“We’re going to get us some brides!” So declares Taran Ferguson the (drunken) laird of the Ferguson Clan on a winter’s night in Scotland, 1819. Only, perhaps he shouldn’t have meant it quite so literally, as he returns to his castle, in the midst of a snowstorm, bearing a carriage full of 4 young ladies (and 1 unexpected Duke), for his nephews to choose a bride from. The nephews – Byron, Earl of Easton, and Robin, Comte de Rocheforte and heir to Taran’s lands – while surprised, are left to deal with the ladies at least until the weather clears and makes travel possible again.
Trapped at a drafty castle with three noble men and a daft laird, the kidnapped potential brides must make do. Of the four, Lady Cecily Tarleton is perhaps the best catch – being both beautiful and wealthy, but it’s marks against her for being English. There’s the two Chisholm sisters, Fiona & Marilla, one a studious lass who’s given up all hopes of marrying due to a rather large (and unearned) blot on her reputation, the other a beautiful flirt who has the role of spoiled rich girl all to herself. And lastly, Miss Catriona Burns, who was taken quite accidentally, on account of her dress color. Even she knows, as the daughter of a squire, that she’s more than a little bit out of place in present company.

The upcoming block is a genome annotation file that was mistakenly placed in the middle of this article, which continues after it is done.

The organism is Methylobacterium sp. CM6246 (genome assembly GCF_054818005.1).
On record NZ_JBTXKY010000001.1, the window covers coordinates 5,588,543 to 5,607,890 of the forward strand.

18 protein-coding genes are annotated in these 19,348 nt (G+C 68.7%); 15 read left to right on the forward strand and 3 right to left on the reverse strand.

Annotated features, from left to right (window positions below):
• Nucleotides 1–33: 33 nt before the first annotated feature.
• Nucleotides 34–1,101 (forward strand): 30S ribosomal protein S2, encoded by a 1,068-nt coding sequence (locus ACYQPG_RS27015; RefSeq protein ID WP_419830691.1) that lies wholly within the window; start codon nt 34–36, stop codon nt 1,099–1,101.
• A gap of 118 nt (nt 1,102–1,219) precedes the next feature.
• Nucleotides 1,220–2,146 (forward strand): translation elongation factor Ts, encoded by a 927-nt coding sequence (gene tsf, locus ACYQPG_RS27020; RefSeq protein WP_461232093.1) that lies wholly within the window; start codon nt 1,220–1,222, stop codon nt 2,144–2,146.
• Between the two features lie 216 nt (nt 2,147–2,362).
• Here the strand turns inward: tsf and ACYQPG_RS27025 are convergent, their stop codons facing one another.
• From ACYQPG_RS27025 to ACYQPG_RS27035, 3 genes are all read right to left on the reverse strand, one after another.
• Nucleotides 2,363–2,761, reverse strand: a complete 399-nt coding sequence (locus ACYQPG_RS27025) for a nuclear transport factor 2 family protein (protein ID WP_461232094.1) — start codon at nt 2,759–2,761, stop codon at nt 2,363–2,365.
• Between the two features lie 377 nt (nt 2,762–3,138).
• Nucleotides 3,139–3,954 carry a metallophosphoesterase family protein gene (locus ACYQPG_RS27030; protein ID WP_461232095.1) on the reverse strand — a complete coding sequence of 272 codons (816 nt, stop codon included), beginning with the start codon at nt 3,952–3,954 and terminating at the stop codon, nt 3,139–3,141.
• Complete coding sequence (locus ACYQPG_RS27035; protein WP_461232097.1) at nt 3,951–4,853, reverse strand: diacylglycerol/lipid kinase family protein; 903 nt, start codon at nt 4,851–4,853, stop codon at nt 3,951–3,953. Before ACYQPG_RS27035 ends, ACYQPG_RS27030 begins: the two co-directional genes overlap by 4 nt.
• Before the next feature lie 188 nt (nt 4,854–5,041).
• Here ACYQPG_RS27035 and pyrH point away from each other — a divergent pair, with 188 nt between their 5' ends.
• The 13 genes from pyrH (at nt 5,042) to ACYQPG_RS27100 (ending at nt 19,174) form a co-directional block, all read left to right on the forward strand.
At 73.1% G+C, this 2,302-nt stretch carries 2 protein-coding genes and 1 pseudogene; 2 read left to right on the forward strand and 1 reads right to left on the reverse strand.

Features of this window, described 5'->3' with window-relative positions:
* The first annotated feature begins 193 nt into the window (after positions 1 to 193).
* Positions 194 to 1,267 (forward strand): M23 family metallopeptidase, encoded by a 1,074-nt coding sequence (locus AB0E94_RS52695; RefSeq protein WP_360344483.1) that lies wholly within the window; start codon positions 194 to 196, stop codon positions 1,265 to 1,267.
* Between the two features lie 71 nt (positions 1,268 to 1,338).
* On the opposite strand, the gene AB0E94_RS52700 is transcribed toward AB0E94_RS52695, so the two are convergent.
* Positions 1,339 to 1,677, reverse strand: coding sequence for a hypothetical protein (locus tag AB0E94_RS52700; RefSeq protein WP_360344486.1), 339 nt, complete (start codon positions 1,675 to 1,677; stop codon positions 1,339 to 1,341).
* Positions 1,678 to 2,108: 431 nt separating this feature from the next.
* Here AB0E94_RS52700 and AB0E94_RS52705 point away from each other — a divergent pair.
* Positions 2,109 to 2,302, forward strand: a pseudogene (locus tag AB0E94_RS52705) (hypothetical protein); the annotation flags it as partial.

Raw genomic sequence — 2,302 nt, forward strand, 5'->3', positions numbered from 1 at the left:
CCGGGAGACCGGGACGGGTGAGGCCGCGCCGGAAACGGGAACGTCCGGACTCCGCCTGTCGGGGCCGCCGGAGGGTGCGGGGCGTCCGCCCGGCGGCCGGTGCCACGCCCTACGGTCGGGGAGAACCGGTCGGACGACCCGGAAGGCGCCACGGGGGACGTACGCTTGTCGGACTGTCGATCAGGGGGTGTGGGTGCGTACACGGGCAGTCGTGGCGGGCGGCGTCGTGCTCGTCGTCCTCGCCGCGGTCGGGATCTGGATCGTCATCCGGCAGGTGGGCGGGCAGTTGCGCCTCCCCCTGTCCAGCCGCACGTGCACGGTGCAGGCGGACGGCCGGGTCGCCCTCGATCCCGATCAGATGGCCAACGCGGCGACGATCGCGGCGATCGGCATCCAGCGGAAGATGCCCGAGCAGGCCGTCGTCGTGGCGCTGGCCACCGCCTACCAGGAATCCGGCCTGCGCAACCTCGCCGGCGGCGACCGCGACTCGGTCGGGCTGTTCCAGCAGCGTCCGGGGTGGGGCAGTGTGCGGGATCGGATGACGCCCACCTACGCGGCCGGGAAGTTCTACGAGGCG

But watching present company – a Duke, an Earl, a Comte, a Laird, and four gentle-ladies of the Ton – muddle their way through the most awkward set ups since any blind date ever is – in the most competent hands of Julia Quinn, Eloise James & Connie Brockway – quite enjoyable. The Lady Most Willing is witty, all of the authors manage to blend their parts well, and all of the stories are well told (of course I have a favorite, but it’s more important that there wasn’t one that I hated, which often happens in these compilation-type books). A follow-up (but not a sequel) to their previous collaboration The Lady Most Likely, The Lady Most Willing has all of your ‘trapped at a houseparty due to inclement weather‘ trope favorites – not enough rooms, enforced togetherness (and ensuing awkwardness), a little touch of cabin fever here and there – with added ‘kidnapped for no reason’ and ‘you’re going to marry because I say so!’ goodness thrown in for fun. And it works – it was fun, it was light, it was worth reading.